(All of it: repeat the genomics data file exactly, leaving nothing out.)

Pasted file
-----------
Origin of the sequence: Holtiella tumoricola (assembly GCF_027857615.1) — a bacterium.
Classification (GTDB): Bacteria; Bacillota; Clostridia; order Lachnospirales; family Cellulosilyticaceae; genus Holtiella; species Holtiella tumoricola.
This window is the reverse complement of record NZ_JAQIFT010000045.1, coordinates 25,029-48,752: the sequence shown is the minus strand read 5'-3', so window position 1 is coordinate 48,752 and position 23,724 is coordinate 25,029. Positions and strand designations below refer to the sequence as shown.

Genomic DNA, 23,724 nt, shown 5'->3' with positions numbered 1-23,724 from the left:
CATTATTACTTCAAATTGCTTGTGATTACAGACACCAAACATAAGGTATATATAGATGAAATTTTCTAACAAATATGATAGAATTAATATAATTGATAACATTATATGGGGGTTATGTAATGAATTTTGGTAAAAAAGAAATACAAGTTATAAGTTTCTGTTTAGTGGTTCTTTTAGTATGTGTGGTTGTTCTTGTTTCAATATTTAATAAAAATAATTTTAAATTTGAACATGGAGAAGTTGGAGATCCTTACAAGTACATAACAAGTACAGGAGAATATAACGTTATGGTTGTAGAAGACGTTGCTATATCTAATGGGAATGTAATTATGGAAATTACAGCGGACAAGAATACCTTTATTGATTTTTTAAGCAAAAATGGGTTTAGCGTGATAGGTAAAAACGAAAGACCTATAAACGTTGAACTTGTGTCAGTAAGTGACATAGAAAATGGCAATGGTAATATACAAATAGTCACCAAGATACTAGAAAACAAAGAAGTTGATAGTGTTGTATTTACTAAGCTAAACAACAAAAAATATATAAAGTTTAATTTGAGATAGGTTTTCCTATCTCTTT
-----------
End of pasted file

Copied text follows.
Origin of the sequence: Holtiella tumoricola (assembly GCF_027857615.1) — a bacterium.
Classification (GTDB): Bacteria; Bacillota; Clostridia; order Lachnospirales; family Cellulosilyticaceae; genus Holtiella; species Holtiella tumoricola.
This window is the reverse complement of record NZ_JAQIFT010000045.1, coordinates 25,029-48,752: the sequence shown is the minus strand read 5'-3', so window position 1 is coordinate 48,752 and position 23,724 is coordinate 25,029. Positions and strand designations below refer to the sequence as shown.

Genomic DNA, 23,724 nt, shown 5'->3' with positions numbered 1-23,724 from the left:
CATTATTACTTCAAATTGCTTGTGATTACAGACACCAAACATAAGGTATATATAGATGAAATTTTCTAACAAATATGATAGAATTAATATAATTGATAACATTATATGGGGGTTATGTAATGAATTTTGGTAAAAAAGAAATACAAGTTATAAGTTTCTGTTTAGTGGTTCTTTTAGTATGTGTGGTTGTTCTTGTTTCAATATTTAATAAAAATAATTTTAAATTTGAACATGGAGAAGTTGGAGATCCTTACAAGTACATAACAAGTACAGGAGAATATAACGTTATGGTTGTAGAAGACGTTGCTATATCTAATGGGAATGTAATTATGGAAATTACAGCGGACAAGAATACCTTTATTGATTTTTTAAGCAAAAATGGGTTTAGCGTGATAGGTAAAAACGAAAGACCTATAAACGTTGAACTTGTGTCAGTAAGTGACATAGAAAATGGCAATGGTAATATACAAATAGTCACCAAGATACTAGAAAACAAAGAAGTTGATAGTGTTGTATTTACTAAGCTAAACAACAAAAAATATATAAAGTTTAATTTGAGATAGGTTTTCCTATCTCTTT